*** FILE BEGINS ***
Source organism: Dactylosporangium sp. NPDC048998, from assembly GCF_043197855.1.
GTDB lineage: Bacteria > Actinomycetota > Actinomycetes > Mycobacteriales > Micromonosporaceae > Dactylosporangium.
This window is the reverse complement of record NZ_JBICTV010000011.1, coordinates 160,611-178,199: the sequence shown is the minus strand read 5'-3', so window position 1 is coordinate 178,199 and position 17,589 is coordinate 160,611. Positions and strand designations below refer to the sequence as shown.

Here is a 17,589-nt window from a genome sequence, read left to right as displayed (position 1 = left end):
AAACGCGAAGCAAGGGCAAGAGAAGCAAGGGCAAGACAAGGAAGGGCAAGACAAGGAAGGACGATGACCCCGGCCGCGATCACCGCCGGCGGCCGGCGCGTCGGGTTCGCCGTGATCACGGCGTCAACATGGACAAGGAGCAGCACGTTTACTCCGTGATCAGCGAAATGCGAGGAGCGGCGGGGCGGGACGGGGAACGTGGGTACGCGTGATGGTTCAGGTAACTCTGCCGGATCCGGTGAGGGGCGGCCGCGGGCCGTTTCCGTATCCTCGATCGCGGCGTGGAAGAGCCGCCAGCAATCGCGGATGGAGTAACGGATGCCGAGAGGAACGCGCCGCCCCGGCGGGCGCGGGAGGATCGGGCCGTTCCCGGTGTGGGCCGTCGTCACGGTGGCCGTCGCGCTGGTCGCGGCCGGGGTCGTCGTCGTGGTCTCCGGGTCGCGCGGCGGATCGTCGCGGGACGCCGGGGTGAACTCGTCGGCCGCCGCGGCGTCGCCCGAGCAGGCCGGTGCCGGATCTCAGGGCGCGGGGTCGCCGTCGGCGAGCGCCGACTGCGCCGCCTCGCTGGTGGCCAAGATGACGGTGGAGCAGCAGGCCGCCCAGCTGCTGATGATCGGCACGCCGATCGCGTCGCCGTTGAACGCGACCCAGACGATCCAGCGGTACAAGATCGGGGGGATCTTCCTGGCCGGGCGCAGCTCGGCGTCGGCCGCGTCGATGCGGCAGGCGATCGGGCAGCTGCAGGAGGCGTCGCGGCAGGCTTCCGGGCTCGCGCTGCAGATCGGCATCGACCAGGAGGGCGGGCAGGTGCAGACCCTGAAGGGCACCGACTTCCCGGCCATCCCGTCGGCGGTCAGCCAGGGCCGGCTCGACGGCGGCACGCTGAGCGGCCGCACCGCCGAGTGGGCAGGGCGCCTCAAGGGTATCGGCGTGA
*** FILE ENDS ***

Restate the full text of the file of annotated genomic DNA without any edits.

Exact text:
Source organism: Dactylosporangium sp. NPDC048998, from assembly GCF_043197855.1.
GTDB lineage: Bacteria > Actinomycetota > Actinomycetes > Mycobacteriales > Micromonosporaceae > Dactylosporangium.
This window is the reverse complement of record NZ_JBICTV010000011.1, coordinates 160,611-178,199: the sequence shown is the minus strand read 5'-3', so window position 1 is coordinate 178,199 and position 17,589 is coordinate 160,611. Positions and strand designations below refer to the sequence as shown.

Here is a 17,589-nt window from a genome sequence, read left to right as displayed (position 1 = left end):
AAACGCGAAGCAAGGGCAAGAGAAGCAAGGGCAAGACAAGGAAGGGCAAGACAAGGAAGGACGATGACCCCGGCCGCGATCACCGCCGGCGGCCGGCGCGTCGGGTTCGCCGTGATCACGGCGTCAACATGGACAAGGAGCAGCACGTTTACTCCGTGATCAGCGAAATGCGAGGAGCGGCGGGGCGGGACGGGGAACGTGGGTACGCGTGATGGTTCAGGTAACTCTGCCGGATCCGGTGAGGGGCGGCCGCGGGCCGTTTCCGTATCCTCGATCGCGGCGTGGAAGAGCCGCCAGCAATCGCGGATGGAGTAACGGATGCCGAGAGGAACGCGCCGCCCCGGCGGGCGCGGGAGGATCGGGCCGTTCCCGGTGTGGGCCGTCGTCACGGTGGCCGTCGCGCTGGTCGCGGCCGGGGTCGTCGTCGTGGTCTCCGGGTCGCGCGGCGGATCGTCGCGGGACGCCGGGGTGAACTCGTCGGCCGCCGCGGCGTCGCCCGAGCAGGCCGGTGCCGGATCTCAGGGCGCGGGGTCGCCGTCGGCGAGCGCCGACTGCGCCGCCTCGCTGGTGGCCAAGATGACGGTGGAGCAGCAGGCCGCCCAGCTGCTGATGATCGGCACGCCGATCGCGTCGCCGTTGAACGCGACCCAGACGATCCAGCGGTACAAGATCGGGGGGATCTTCCTGGCCGGGCGCAGCTCGGCGTCGGCCGCGTCGATGCGGCAGGCGATCGGGCAGCTGCAGGAGGCGTCGCGGCAGGCTTCCGGGCTCGCGCTGCAGATCGGCATCGACCAGGAGGGCGGGCAGGTGCAGACCCTGAAGGGCACCGACTTCCCGGCCATCCCGTCGGCGGTCAGCCAGGGCCGGCTCGACGGCGGCACGCTGAGCGGCCGCACCGCCGAGTGGGCAGGGCGCCTCAAGGGTATCGGCGTGA